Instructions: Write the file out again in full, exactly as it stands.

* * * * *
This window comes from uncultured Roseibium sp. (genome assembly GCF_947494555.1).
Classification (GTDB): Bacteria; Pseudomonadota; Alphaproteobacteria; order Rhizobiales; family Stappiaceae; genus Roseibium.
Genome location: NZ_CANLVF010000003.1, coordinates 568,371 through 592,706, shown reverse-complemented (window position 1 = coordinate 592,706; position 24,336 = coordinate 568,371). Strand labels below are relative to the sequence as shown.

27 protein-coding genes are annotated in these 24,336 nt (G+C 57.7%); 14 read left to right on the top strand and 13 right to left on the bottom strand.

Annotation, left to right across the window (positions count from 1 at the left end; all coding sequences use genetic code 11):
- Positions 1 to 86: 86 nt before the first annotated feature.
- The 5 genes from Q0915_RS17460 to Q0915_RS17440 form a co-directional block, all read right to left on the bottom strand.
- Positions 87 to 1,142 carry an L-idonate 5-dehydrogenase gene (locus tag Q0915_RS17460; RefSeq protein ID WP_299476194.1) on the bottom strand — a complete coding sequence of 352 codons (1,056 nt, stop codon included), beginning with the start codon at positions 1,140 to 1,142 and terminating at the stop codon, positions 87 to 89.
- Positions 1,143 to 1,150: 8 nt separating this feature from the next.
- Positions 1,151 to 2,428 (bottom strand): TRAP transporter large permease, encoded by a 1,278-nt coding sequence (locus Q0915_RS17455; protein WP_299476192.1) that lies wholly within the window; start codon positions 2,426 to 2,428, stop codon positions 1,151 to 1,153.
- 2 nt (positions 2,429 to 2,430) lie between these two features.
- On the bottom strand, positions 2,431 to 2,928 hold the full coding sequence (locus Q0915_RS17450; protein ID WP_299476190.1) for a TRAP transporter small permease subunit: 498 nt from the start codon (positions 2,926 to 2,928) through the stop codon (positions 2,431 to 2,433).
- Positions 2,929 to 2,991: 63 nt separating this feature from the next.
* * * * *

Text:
This window comes from uncultured Roseibium sp. (genome assembly GCF_947494555.1).
Classification (GTDB): Bacteria; Pseudomonadota; Alphaproteobacteria; order Rhizobiales; family Stappiaceae; genus Roseibium.
Genome location: NZ_CANLVF010000003.1, coordinates 568,371 through 592,706, shown reverse-complemented (window position 1 = coordinate 592,706; position 24,336 = coordinate 568,371). Strand labels below are relative to the sequence as shown.

27 protein-coding genes are annotated in these 24,336 nt (G+C 57.7%); 14 read left to right on the top strand and 13 right to left on the bottom strand.

Annotation, left to right across the window (positions count from 1 at the left end; all coding sequences use genetic code 11):
- Positions 1 to 86: 86 nt before the first annotated feature.
- The 5 genes from Q0915_RS17460 to Q0915_RS17440 form a co-directional block, all read right to left on the bottom strand.
- Positions 87 to 1,142 carry an L-idonate 5-dehydrogenase gene (locus tag Q0915_RS17460; RefSeq protein ID WP_299476194.1) on the bottom strand — a complete coding sequence of 352 codons (1,056 nt, stop codon included), beginning with the start codon at positions 1,140 to 1,142 and terminating at the stop codon, positions 87 to 89.
- Positions 1,143 to 1,150: 8 nt separating this feature from the next.
- Positions 1,151 to 2,428 (bottom strand): TRAP transporter large permease, encoded by a 1,278-nt coding sequence (locus Q0915_RS17455; protein WP_299476192.1) that lies wholly within the window; start codon positions 2,426 to 2,428, stop codon positions 1,151 to 1,153.
- 2 nt (positions 2,429 to 2,430) lie between these two features.
- On the bottom strand, positions 2,431 to 2,928 hold the full coding sequence (locus Q0915_RS17450; protein ID WP_299476190.1) for a TRAP transporter small permease subunit: 498 nt from the start codon (positions 2,926 to 2,928) through the stop codon (positions 2,431 to 2,433).
- Positions 2,929 to 2,991: 63 nt separating this feature from the next.